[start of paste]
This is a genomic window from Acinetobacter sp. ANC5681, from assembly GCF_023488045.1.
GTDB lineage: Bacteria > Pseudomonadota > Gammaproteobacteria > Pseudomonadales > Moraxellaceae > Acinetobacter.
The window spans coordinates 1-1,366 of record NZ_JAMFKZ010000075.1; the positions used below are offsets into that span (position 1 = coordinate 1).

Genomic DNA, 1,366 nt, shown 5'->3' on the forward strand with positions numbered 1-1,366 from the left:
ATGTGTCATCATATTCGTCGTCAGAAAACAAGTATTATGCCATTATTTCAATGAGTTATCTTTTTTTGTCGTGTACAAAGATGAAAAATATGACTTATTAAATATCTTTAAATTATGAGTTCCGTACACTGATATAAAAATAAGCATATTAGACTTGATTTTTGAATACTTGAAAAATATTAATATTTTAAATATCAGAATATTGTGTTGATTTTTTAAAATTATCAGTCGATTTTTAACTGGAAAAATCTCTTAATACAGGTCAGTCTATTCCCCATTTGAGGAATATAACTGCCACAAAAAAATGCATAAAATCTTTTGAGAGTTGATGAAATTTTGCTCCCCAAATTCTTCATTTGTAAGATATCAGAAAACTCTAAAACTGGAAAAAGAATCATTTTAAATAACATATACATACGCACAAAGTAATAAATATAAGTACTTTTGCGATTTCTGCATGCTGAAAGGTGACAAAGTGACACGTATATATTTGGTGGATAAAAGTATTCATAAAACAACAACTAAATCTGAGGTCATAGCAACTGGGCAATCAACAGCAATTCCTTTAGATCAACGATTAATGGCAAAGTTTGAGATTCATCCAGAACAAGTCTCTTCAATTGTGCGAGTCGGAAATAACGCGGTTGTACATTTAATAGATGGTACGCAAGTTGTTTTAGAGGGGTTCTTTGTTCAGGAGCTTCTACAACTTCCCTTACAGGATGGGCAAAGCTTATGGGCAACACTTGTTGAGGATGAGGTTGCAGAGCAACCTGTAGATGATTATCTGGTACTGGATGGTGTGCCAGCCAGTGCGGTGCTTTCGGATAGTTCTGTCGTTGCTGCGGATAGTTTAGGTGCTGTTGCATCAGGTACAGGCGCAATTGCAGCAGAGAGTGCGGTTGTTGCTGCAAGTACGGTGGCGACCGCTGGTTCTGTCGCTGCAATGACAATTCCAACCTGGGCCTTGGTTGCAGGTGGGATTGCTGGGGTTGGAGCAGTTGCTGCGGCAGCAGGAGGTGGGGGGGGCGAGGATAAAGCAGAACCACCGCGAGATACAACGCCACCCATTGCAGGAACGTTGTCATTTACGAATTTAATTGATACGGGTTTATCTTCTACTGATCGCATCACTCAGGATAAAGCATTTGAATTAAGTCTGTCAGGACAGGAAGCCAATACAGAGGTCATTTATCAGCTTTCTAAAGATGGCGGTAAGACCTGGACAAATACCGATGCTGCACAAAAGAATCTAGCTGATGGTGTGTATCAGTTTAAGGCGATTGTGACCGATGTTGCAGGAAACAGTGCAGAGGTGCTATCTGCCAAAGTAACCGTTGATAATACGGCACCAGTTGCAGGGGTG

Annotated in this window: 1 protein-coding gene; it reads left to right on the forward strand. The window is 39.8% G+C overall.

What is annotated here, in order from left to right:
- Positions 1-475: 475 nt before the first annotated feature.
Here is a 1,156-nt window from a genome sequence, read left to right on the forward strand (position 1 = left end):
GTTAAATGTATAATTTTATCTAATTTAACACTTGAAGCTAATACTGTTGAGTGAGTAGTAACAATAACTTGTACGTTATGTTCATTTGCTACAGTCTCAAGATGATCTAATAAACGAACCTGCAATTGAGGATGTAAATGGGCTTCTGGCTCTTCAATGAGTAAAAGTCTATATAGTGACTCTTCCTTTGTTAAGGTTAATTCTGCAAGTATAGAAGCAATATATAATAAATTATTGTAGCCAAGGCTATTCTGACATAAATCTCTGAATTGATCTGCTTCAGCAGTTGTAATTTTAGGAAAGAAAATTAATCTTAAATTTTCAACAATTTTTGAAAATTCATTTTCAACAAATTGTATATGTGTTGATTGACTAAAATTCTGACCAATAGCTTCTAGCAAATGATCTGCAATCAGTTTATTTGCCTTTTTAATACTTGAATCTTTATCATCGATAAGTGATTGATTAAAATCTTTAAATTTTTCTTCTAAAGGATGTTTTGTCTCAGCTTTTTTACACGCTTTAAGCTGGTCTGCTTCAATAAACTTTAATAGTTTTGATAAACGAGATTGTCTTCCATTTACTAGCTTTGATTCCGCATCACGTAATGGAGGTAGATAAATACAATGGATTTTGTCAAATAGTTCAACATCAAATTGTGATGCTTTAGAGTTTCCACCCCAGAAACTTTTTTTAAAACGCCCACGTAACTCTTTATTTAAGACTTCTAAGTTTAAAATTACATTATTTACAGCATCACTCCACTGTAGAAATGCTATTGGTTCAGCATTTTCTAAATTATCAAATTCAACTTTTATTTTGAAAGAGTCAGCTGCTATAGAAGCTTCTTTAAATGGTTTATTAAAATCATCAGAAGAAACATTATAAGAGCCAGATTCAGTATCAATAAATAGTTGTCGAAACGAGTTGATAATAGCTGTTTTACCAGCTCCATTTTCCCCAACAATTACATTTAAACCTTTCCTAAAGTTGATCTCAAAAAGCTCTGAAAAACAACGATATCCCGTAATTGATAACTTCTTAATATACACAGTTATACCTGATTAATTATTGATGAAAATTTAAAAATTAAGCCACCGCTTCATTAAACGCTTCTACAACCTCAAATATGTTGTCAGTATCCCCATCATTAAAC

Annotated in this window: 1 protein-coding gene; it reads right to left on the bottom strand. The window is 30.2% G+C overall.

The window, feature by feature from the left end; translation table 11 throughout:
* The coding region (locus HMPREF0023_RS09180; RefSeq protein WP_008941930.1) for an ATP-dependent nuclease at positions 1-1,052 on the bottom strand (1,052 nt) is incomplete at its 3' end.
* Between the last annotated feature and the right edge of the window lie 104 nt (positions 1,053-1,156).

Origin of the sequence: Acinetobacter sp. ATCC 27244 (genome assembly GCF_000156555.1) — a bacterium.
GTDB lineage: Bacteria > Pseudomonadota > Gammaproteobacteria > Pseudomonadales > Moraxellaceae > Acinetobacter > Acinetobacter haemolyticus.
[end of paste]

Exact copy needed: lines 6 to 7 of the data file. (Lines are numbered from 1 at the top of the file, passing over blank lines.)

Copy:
Annotated in this window: 1 protein-coding gene; it reads left to right on the forward strand. The window is 39.8% G+C overall.

What is annotated here, in order from left to right: